Our family dinners are a scene straight out of A Christmas Story, except there are twice as many sons, and an overly-dramatic daughter. Oh, and I'm not in a freshly ironed dress, nor is Bert in a suit. And he does actually get off his butt to help, unlike the portrayal of the Fathers from the 50's.
Each evening, around 6ish, Bert and I form an assembly line to quickly dish out five dinners on brightly decorated plastic plates with separated compartments, so no foods EVER touch. Typically, there's some type of vegetable that won't be eaten, and a main course that will inevitably make one of the five gag. Questions start immediately, "Is this the meatloaf we had last time? Remember, I HATED that kind of meatloaf?.... Momma, why did you put green beans on my plate? Don't you remember that I'm allergic to green beans??.... Is this the chicken that makes me gag?.... Daddy, do you like this kind of chili? Well, I don't, so why does Momma keep makin' it?.... Can I just have a roll and mac and cheese instead of all that yucky stuff??... Daddy, why do you only cook french toast and eggs? Don't you know how to cook anything else? (Sometimes that question comes from Mommy too.)... I know there are starving kids who would love this dinner, so can I just send it to those kids instead??..."
The little ingrates all have their own personal favorite dishes. Unfortunately, with so many of them, and their ever-changing palettes, combined with the fact that they all look so much alike, I can't keep track of who will eat what. Not to mention, Her Highness will absolutely LOVE a meal one night, and the next day swear it makes her sick to her stomach to even think about ingesting. When it comes to dinner time, I can't win for losing.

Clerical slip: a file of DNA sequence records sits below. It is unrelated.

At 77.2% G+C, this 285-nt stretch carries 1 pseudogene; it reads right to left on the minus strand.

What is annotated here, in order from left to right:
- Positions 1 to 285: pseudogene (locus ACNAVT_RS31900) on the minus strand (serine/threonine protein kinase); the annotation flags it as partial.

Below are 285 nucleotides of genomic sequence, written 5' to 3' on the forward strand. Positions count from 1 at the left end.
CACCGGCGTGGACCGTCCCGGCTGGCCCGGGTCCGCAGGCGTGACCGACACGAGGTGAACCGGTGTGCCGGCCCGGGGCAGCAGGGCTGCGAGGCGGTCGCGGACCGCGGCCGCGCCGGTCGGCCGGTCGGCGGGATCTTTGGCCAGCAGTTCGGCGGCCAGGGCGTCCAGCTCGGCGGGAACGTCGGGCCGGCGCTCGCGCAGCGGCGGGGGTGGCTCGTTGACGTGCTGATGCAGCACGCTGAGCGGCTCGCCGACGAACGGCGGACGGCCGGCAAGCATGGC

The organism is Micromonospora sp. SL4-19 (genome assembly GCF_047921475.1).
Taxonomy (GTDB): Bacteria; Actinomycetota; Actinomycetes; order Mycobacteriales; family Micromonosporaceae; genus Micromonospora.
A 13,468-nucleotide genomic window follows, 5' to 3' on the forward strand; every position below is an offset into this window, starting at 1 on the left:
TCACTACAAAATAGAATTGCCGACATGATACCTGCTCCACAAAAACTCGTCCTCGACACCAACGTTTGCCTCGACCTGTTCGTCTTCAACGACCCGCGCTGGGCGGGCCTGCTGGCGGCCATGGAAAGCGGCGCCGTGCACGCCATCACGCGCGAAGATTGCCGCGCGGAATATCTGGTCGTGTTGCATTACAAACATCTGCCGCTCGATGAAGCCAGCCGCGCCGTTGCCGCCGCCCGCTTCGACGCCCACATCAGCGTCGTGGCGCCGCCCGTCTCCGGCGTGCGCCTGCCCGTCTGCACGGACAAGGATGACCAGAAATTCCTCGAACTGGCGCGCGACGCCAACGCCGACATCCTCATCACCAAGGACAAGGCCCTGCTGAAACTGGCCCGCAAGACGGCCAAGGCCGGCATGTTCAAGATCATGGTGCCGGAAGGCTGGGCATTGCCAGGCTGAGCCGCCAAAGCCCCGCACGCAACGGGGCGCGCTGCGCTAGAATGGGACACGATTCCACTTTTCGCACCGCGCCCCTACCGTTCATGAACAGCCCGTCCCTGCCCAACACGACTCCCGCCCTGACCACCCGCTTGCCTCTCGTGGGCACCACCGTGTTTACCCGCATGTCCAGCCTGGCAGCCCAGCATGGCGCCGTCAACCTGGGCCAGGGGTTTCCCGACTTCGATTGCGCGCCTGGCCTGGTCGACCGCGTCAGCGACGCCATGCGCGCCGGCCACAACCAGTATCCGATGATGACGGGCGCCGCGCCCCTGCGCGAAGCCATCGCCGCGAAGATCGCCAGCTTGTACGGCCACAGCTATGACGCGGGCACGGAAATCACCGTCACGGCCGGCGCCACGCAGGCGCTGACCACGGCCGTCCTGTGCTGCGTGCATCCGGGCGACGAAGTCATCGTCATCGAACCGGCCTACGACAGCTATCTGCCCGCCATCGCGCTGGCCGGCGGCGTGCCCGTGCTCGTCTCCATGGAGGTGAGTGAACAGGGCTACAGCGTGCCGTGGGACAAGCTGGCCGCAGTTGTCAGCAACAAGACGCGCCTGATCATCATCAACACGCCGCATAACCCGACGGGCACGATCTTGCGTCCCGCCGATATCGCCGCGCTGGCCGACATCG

Most days, picky eating is not a battle I'm willing to fight. I refuse to become a short-order cook, so if after taste-testing, you truly hate what has been prepared, I'm happy to hand over the box of dry Cheerios and say have it at. That is your only alternative here. Bert is more of a stickler than I am, and will try to force vegetables down the kids, and guilt trip them with stories of starving children and how hard their Momma worked to cook it, so they would indeed be eating it. The battle of wills takes center stage, as all the pleasant partakers of dinner, still nibbling on their rolls and baked chicken, watch wide-eyed as Bert goes head to head with the most stubborn child of the evening... "You WILL try at least three BIG BITES of spinach before you get up from this table." Mouth clinched shut, the stubborn child will boldly shake his/her head no, then bravely stare back at Bert to wait for his next move in this game of dinner-time chess. The pleasant partakers wait eagerly, for these battles almost always result to their benefit. "Fine, all the kids who ate their spinach get ice cream.... with chocolate syrup." Bert will say, raising his eyebrows to the kids who are finishing their plates. Sometimes the peer pressure works, and the stubborn child will cave. Sometimes it doesn't and the show down continues.
Wanna join us for dinner soon?? The offer's always on the table.